North American Journal of Medical Sciences

: 2012  |  Volume : 4  |  Issue : 12  |  Page : 656-

H1N1-Infected patient in intensive care unit

Beuy Joob1, Viroj Wiwanitkit2,  
1 Sanitation 1 Medical Academic Center, Bangkok Thailand
2 Hainan Medical University, China; University of Nis, Serbia; and Joseph Ayobabalola University, Nigeria

Correspondence Address:
Beuy Joob
Sanitation 1 Medical Academic Center, Bangkok Thailand

How to cite this article:
Joob B, Wiwanitkit V. H1N1-Infected patient in intensive care unit.North Am J Med Sci 2012;4:656-656

How to cite this URL:
Joob B, Wiwanitkit V. H1N1-Infected patient in intensive care unit. North Am J Med Sci [serial online] 2012 [cited 2022 May 26 ];4:656-656
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Full Text

Dear Editor,

The recent report on an H1N1-infected patient in intensive care unit (ICU) is an interesting report. [1] Kumar et al. [1] reported that "Fever and breathlessness were the main presenting complaints" [1] and "Serum procalcitonin (PCT) level estimation is useful in determining outcome".

Of interest, the clinical finding of the ICU patients in this case series is not different from other reports in any groups of patients. However, 100% of the two main complaints (fever and breathlessness) seem extremely high compared to the Indian multi-center data. [2] In addition, a very high death rate in this report might reflect the severity of the disease, with some possible relationship with the clinico-geographical determinant, the delay in case presentation and admission into ICU, or the limitation of the advanced medical care service in the studied ICU. In Thailand, the problem of severe H1N1 infection can also be seen. The high mortality rate can be seen in a report from a rural hospital among the patients with co-infection, underlying medical conditions, or delayed presentation. [3] Indeed, a global report also showed that the death rate of the epidemic H1N1 infection was not different from that of classical influenza. [4]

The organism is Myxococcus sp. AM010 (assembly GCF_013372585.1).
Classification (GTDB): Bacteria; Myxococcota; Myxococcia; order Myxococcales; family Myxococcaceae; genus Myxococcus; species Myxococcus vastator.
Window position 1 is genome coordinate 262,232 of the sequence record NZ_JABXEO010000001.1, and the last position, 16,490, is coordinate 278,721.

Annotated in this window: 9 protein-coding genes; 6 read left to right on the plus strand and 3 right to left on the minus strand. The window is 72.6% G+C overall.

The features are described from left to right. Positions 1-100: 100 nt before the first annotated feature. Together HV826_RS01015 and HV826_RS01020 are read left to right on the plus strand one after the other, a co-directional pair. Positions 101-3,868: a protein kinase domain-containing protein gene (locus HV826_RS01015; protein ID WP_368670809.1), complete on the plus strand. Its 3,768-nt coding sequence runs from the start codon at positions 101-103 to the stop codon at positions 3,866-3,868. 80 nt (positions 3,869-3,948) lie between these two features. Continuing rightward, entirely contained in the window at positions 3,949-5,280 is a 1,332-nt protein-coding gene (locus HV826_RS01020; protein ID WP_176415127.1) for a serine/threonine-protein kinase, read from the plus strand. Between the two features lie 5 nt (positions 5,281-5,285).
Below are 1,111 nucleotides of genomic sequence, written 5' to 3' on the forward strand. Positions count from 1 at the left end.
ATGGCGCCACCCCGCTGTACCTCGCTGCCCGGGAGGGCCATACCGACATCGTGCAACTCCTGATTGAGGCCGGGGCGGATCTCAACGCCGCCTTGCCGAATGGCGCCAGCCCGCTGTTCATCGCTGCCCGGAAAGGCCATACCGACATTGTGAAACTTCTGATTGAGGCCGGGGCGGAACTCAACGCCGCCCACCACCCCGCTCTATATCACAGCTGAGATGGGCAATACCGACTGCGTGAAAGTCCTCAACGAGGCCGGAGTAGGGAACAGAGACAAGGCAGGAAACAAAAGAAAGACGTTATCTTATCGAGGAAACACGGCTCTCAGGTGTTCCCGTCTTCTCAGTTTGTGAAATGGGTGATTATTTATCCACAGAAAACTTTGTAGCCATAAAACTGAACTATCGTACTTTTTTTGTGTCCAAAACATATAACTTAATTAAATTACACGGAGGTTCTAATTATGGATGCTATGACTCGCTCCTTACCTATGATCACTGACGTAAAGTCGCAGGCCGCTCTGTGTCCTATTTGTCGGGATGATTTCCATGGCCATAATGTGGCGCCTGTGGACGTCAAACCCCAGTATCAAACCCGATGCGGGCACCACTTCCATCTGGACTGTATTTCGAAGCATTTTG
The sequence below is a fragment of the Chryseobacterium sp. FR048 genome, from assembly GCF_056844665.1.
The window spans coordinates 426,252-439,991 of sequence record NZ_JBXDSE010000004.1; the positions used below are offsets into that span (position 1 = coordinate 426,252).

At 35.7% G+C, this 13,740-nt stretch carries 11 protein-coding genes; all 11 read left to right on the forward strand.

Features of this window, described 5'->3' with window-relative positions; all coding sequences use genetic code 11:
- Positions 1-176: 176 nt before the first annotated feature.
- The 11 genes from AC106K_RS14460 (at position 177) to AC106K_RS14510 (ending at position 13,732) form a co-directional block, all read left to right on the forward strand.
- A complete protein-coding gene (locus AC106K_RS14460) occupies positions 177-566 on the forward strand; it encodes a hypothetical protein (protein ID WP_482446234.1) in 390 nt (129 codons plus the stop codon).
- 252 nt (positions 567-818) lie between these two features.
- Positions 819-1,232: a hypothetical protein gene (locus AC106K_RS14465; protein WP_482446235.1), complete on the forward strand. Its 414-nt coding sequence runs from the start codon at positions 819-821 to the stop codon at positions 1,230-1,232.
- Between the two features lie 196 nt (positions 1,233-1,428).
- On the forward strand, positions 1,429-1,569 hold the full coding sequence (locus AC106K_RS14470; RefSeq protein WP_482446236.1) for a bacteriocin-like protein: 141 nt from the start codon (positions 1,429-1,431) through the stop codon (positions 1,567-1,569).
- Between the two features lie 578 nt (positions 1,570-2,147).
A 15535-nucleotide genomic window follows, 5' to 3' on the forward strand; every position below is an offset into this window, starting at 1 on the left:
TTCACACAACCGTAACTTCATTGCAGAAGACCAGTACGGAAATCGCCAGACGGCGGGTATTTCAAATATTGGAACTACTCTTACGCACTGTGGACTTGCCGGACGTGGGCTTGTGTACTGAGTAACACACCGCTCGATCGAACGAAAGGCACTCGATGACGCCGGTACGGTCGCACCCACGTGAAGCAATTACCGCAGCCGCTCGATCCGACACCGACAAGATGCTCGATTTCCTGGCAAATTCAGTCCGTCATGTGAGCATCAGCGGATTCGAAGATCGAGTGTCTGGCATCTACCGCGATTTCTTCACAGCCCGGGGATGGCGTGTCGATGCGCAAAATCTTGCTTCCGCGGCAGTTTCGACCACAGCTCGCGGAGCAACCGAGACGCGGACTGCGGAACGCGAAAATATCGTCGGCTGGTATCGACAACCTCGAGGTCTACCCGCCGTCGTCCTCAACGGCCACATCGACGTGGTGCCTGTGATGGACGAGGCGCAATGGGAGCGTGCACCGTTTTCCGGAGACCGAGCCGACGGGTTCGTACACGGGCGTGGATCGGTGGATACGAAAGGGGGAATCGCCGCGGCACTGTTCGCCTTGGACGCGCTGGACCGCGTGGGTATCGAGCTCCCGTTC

Focusing on the serum PCT, there are some reports on possible clinical usefulness in the management of H1N1-infected cases. [5],[6] However, the important consideration is the lack of the cost-effectiveness evaluation of this new laboratory test. To get this information, the cost of serum PCT test and the diagnostic properties (true positivity, true negativity, and accuracy) in each setting should be determined. The simple cost per an accurate diagnosis can be calculated and can be further used as a rough indicator for cost-effectiveness of the test.


1Kumar TC, Shivakumar NS, Deepak TS, Krishnappa R, Goutam MS, Ganigar V. H1N1-infected patients in ICU and their clinical outcome. North Am J Med Sci 2012;4:394-8.
2Ramakrishna K, Sampath S, Chacko J, Chacko B, Narahari DL, Veerendra HH, et al. Clinical profile and predictors of mortality of severe pandemic (H1N1) 2009 virus infection needing intensive care: A multi-centre prospective study from South India. J Glob Infect Dis 2012;4:145-52.
3Chaiwarith R, Prommee N, Liwsrisakun C, Oberdorfer P, Nuntachit N, Pothirat C. A novel influenza A H1N1 clinical manifestations in patients at Chiang Mai University Hospital. J Med Assoc Thai 2011;94:908-15.
4van Kerkhove MD, Vandemaele KA, Shinde V, Jaramillo-Gutierrez G, Koukounari A, Donnelly CA, et al. Risk factors for severe outcomes following 2009 influenza A (H1N1) infection: A global pooled analysis. PLoS Med 2011;8:e1001053.
5Piacentini E, Sánchez B, Arauzo V, Calbo E, Cuchi E, Nava JM. Procalcitonin levels are lower in intensive care unit patients with H1N1 influenza A virus pneumonia than in those with community-acquired bacterial pneumonia. A pilot study. J Crit Care 2011;26:201-5.
6Javadi AA, Ataei B, Khorvash F, Babak A, Rostami M, Mostafavizadeh K, et al. Clinical features of novel 2009 influenza A (H1N1) infection in Isfahan, Iran. J Res Med Sci 2011;16:1550-4.